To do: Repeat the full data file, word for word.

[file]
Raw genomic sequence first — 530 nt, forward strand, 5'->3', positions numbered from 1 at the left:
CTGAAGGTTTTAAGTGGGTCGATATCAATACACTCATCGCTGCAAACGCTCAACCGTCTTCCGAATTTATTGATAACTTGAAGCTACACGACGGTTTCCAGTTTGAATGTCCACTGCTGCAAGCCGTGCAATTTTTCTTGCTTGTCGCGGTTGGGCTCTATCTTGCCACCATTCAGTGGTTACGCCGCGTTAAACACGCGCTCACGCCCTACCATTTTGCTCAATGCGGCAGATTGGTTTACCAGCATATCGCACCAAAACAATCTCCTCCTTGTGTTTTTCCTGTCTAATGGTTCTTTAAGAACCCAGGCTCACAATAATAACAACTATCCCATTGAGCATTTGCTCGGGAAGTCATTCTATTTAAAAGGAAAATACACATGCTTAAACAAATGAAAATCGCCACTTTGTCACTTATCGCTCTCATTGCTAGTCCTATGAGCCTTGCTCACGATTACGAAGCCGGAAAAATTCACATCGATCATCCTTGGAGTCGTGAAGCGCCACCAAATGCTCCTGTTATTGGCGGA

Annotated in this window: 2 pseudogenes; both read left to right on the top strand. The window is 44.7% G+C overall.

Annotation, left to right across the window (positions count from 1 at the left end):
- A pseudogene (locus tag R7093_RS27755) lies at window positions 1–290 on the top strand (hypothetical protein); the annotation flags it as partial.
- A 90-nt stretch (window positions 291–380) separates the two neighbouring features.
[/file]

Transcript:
Raw genomic sequence first — 530 nt, forward strand, 5'->3', positions numbered from 1 at the left:
CTGAAGGTTTTAAGTGGGTCGATATCAATACACTCATCGCTGCAAACGCTCAACCGTCTTCCGAATTTATTGATAACTTGAAGCTACACGACGGTTTCCAGTTTGAATGTCCACTGCTGCAAGCCGTGCAATTTTTCTTGCTTGTCGCGGTTGGGCTCTATCTTGCCACCATTCAGTGGTTACGCCGCGTTAAACACGCGCTCACGCCCTACCATTTTGCTCAATGCGGCAGATTGGTTTACCAGCATATCGCACCAAAACAATCTCCTCCTTGTGTTTTTCCTGTCTAATGGTTCTTTAAGAACCCAGGCTCACAATAATAACAACTATCCCATTGAGCATTTGCTCGGGAAGTCATTCTATTTAAAAGGAAAATACACATGCTTAAACAAATGAAAATCGCCACTTTGTCACTTATCGCTCTCATTGCTAGTCCTATGAGCCTTGCTCACGATTACGAAGCCGGAAAAATTCACATCGATCATCCTTGGAGTCGTGAAGCGCCACCAAATGCTCCTGTTATTGGCGGA

Annotated in this window: 2 pseudogenes; both read left to right on the top strand. The window is 44.7% G+C overall.

Annotation, left to right across the window (positions count from 1 at the left end):
- A pseudogene (locus tag R7093_RS27755) lies at window positions 1–290 on the top strand (hypothetical protein); the annotation flags it as partial.
- A 90-nt stretch (window positions 291–380) separates the two neighbouring features.